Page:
As the premiere coaching company serving financial professionals, ClientWise has several key objectives to accomplish simultaneously. The first and, in many respects, foremost of these, is to disseminate knowledge about what coaching is and what coaching is not. This distinction helps financial advisors gain a clearer understanding of how coaching, different from consulting, advising or mentoring, can help them in the process of improving their practice and their relationships.
This became incredibly evident to me earlier this week, as I began the first two days of a 6 month-long course: The Certified Financial Services Coach Training Program™.
Over the past two days I was able to witness first-hand the ways coaching is of value in the financial services industry and for financial professionals of all kinds: branch managers, relationships managers, practice management specialists, business development professionals, and even writers like myself.
Coaching is a partnership: This is key. The work done in coaching is between two equals working together to solve a problem or advance the success of a business. While there are moments that the coach guides the conversation through questioning, the goals are determined by the coachee.
Coaching is question-based: Coaching is a discovery and exploration based process. The questions asked are open-ended and intended to get the coachee to open up and, through this, find a discovery process for themselves through the guidance, partnership, and accountability of the coach.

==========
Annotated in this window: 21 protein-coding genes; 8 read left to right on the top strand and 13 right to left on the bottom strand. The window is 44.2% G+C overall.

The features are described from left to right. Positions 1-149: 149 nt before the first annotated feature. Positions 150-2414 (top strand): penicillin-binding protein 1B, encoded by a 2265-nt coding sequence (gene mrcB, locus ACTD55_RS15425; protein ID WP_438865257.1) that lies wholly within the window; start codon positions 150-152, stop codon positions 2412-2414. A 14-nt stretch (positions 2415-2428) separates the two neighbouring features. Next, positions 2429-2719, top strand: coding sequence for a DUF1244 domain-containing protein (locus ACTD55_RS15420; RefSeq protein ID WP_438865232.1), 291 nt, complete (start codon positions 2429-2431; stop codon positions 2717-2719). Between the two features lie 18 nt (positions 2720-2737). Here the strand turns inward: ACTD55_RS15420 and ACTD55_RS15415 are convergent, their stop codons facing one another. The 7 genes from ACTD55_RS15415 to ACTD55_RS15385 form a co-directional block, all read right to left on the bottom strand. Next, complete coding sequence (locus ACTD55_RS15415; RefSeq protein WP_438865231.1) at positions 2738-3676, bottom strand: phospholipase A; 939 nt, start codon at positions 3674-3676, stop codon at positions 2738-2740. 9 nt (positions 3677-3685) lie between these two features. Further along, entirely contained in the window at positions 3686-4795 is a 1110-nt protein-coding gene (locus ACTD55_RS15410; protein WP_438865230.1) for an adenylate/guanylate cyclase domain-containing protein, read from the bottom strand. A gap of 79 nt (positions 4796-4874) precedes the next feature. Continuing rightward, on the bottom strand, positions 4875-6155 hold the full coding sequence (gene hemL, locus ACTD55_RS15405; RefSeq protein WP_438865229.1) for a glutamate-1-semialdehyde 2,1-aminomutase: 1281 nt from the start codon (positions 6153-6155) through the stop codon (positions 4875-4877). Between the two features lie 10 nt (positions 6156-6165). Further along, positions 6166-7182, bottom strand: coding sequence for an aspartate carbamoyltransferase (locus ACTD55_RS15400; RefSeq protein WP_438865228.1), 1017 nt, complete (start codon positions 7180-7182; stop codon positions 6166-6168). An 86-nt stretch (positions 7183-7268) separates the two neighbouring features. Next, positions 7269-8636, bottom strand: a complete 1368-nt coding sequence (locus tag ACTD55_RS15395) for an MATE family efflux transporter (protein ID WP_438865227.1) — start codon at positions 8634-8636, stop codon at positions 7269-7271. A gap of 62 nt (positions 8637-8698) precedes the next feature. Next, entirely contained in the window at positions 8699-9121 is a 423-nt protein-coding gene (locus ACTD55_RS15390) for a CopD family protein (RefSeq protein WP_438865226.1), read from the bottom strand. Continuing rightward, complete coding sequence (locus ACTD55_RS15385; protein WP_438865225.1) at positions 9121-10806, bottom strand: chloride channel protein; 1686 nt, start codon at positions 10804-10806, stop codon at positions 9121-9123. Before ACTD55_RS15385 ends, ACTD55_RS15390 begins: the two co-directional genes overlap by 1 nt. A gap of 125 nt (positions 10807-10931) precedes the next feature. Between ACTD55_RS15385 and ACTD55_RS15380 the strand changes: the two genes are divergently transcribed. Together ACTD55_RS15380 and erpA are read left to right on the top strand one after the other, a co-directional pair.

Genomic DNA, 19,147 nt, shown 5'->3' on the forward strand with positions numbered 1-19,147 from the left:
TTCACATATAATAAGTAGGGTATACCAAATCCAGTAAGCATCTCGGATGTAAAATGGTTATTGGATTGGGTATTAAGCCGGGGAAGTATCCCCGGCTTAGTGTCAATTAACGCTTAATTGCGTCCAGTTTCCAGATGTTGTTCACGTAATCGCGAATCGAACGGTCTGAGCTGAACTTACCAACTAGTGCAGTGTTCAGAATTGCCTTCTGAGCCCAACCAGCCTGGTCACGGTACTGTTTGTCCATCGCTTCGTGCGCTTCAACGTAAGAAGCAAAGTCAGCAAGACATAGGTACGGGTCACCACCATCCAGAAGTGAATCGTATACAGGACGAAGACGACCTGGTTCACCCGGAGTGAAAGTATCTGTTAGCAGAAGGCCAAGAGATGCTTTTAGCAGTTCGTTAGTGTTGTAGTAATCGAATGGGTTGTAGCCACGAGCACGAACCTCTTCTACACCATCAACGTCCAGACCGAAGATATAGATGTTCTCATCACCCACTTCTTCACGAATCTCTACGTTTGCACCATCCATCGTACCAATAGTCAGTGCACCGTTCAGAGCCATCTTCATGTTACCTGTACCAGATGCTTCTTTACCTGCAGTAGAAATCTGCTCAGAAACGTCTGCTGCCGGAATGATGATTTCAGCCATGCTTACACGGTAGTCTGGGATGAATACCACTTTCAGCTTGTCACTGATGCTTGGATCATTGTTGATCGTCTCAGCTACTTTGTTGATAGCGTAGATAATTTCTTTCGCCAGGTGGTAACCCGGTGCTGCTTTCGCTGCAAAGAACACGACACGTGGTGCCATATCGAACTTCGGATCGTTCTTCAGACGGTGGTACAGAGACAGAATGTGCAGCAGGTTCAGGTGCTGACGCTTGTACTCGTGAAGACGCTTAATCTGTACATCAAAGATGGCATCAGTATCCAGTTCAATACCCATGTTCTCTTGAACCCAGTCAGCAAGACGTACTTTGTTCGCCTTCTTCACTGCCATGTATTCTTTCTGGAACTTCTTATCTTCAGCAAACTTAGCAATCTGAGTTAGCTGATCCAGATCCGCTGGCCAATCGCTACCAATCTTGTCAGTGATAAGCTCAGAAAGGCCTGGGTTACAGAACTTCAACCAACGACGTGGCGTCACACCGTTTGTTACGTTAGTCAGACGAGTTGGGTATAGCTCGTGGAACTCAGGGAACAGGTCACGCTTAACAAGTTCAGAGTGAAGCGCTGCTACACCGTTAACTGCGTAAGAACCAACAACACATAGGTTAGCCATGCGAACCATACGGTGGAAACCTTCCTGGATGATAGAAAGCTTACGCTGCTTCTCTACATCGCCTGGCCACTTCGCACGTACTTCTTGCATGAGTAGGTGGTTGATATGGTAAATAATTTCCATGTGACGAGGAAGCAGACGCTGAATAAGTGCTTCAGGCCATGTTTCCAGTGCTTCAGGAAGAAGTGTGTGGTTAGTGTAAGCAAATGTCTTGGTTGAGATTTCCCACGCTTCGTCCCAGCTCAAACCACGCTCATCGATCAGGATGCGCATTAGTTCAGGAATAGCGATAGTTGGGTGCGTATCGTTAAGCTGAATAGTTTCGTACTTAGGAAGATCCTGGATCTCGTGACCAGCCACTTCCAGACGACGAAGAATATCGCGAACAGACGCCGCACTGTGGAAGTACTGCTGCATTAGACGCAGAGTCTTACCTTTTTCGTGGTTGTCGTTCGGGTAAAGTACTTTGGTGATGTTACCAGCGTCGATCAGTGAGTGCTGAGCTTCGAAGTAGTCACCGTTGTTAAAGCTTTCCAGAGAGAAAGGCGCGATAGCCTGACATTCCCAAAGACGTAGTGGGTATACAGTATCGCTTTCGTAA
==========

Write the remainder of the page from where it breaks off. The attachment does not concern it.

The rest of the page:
Coaching is a listening-exercise: Everything the coach draws from the experience to guide the coachee comes from LISTENING and understanding the coachees’ situation based on what he or she is sharing with the coach, rather than what the coach might presume to be true of the situation. Unlike advising or mentoring, it doesn’t draw upon the experience or expertise of the person listening.
Coaching is always about the coachee and his or her goals: The objective of the coach is to uncover as much about the coachee as possible as it relates to the ultimate goal of the coachee. It’s designed to understand the greatness in a coachee, his or her goals, and where he or she might be experiencing gaps in reaching those goals.
Coaching is forward-thinking: Unlike certain types of self improvement and development, coaching rarely asks you to look to their past for solutions. Instead, it asks you to identify your current situation and move forward from there, by thinking of future-based potential.
In upcoming blogs I will break down for financial professionals both how they can benefit from these coaching skills in running their practices, and how they can use these coaching skills in their relationships with their clients.